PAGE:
Art Blacklederhosen on March 23rd, 2007 01:17 am (UTC)
There is a party in this thread making the claim that this argument is not well supported, and thus wrong.

No, actually, there isn't. Since there seems to be some confusion here, I will restate my position:

1. The article you posted purports to demonstrate a negative correlation between IQ and religious beliefs.
2. The IQ data on which that analysis hinges is grossly unreliable, even beyond the usual limitations of IQ testing.
3. Therefore, the article does not in fact contain any reliable evidence for the existence of such a correlation.
4. Therefore, people who believe in an evidence-based approach to the world should not be influenced by such an article.

I have never said that the article's conclusion is incorrect, only that it is unsupported, and that skeptics is not a place that should give a free pass to unsupported claims.

When those claims are accompanied by sloppy science - as discussed above, and in the post currently sitting in the moderation queue - then the science deserves smacking down in itself, regardless of whether the conclusion it points at happens to be correct.
Art Blacklederhosen on March 22nd, 2007 11:00 pm (UTC)
"Any subject is welcome, as long as you can provide valid arguments for your claims, and preferably link the other members to a reliable source that backs up your argument."

- this community's info page, emphasis mine.

Huxley's point was that we shouldn't assume a theory is wrong because one of its proponents does a bad job arguing it. But we certainly shouldn't be swayed towards that theory by a bad argument, either.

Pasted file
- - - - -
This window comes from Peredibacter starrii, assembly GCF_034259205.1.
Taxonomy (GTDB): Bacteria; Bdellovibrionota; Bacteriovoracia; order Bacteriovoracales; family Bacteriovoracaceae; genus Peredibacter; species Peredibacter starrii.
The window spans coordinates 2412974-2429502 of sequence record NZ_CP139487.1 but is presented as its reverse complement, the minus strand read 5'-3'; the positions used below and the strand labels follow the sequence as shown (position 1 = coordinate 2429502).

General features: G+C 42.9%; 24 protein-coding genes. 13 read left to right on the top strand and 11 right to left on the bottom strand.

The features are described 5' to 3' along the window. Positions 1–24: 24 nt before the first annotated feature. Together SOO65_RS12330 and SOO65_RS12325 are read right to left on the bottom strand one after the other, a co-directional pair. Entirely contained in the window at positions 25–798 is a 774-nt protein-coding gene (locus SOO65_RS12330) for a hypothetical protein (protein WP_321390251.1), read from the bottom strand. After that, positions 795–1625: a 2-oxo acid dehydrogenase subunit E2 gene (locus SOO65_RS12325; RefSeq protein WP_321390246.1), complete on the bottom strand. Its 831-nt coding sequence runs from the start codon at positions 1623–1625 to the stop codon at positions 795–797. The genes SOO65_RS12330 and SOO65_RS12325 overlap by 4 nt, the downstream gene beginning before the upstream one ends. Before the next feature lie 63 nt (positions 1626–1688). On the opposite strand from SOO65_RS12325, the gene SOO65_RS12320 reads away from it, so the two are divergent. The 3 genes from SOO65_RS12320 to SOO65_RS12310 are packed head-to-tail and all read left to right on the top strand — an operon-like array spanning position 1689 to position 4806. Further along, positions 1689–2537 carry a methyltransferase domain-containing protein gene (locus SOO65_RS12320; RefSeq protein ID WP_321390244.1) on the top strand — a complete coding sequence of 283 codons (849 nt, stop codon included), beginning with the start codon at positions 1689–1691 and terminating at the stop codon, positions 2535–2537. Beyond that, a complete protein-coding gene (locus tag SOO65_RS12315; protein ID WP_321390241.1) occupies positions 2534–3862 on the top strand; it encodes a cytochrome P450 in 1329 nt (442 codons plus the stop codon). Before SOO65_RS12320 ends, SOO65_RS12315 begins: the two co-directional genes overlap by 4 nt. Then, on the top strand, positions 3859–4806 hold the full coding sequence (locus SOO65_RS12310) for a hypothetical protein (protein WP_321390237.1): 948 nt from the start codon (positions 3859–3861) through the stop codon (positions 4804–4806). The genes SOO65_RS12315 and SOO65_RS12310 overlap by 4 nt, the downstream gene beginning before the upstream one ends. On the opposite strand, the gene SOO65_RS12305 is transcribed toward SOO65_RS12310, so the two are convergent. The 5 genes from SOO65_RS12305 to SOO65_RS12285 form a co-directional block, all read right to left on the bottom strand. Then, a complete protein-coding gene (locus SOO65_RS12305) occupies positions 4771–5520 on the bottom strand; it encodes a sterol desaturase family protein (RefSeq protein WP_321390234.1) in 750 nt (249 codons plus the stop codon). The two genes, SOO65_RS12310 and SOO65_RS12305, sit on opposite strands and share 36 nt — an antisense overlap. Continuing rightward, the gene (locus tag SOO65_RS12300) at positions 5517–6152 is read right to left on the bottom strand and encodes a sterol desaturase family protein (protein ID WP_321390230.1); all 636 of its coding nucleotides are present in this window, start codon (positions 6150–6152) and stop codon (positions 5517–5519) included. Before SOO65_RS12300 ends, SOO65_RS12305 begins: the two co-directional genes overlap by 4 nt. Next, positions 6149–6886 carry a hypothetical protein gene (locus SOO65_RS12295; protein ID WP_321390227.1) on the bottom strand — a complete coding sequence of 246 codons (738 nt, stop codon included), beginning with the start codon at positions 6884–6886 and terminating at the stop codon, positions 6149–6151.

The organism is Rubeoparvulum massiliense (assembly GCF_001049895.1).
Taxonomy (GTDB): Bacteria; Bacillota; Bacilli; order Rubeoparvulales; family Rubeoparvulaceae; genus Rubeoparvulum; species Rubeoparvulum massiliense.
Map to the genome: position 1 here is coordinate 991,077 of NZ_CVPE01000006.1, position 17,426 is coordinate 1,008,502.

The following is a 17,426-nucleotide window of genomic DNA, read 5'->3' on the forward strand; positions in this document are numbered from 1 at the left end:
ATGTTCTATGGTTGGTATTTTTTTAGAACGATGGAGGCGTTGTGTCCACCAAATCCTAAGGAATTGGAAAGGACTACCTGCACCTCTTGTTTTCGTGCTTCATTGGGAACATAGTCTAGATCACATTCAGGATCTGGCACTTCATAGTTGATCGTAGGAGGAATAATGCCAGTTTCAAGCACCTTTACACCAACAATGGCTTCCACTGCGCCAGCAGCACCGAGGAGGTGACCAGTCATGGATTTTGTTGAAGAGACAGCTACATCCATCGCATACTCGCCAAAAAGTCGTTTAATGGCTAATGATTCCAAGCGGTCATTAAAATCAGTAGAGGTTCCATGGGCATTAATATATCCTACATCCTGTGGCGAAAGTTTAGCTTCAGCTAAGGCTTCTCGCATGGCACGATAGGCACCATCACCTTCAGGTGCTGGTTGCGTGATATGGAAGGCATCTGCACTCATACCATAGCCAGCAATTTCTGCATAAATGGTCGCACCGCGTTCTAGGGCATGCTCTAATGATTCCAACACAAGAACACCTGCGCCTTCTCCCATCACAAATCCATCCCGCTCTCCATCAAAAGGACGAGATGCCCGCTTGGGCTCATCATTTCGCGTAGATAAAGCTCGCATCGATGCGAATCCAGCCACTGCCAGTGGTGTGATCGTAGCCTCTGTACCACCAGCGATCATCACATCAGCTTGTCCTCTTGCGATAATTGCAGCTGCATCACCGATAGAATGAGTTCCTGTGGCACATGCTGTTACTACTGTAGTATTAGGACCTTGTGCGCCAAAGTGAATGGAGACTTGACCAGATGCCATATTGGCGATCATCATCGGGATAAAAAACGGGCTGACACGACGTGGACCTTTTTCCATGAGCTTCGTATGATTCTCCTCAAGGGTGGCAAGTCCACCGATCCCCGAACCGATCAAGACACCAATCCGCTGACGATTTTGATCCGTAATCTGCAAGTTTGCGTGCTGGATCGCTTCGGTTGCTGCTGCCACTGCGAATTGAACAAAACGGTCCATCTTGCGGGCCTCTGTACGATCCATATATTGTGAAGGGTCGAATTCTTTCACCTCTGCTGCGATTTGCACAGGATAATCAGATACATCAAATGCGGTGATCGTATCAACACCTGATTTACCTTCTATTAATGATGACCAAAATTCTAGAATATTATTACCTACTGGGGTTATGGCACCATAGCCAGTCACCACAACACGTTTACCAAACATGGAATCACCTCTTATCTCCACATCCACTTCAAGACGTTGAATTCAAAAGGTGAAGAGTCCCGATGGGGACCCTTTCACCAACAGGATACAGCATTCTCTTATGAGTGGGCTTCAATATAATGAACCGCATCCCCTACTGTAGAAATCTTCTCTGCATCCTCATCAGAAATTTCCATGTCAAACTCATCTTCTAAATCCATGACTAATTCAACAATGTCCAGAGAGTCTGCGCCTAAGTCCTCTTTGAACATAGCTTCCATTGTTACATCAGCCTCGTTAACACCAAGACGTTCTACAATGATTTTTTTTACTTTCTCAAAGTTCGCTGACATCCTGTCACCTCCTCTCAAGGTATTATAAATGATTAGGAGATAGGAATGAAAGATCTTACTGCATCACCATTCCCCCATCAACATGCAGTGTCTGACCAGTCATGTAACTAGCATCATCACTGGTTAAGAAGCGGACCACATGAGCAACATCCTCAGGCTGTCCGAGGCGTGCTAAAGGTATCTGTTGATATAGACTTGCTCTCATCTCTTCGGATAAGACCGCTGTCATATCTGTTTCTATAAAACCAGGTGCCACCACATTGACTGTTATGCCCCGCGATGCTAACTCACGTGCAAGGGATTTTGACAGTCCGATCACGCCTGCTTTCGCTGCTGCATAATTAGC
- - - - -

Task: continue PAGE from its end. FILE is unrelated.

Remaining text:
Kenneth Cavnesspublius1 on March 22nd, 2007 03:10 pm (UTC)
That sounds pretty, but exactly what did you mean by it?
Evil Geniusevil_genius on March 22nd, 2007 04:33 pm (UTC)
The flaws in most every form(if not every form) of mental aptitude testing(IQ, PISA, or otherwise) are fairly common knowledge. So lederhosen's commons are preaching to the choir here. But more importantly they are irrelevant to the point of the article.

The conclusion drawn wasn't "Smarter populations tend to not believe in religion" or that "black people are stupid and thus religions"(actually an argument made in another thread *headdesk*). You will note a complete lack of such language on the page. Nor is it purposefully implied either. The fact that many project that, and many other, personal prejudices on the article is interesting, but not appropriate.

The point of the article was merely to point out a, rather simple, correlative trend. That being that those populations who tend to score poorly on certain IQ tests. Also tend to rate religion as being 'very important' to their daily lives. That's all they said, nothing more. It's not a rule, or a law, but merely a trend present in this data set.
Is the data set flawed? likely. Is the study pathetically simplistic? utterly.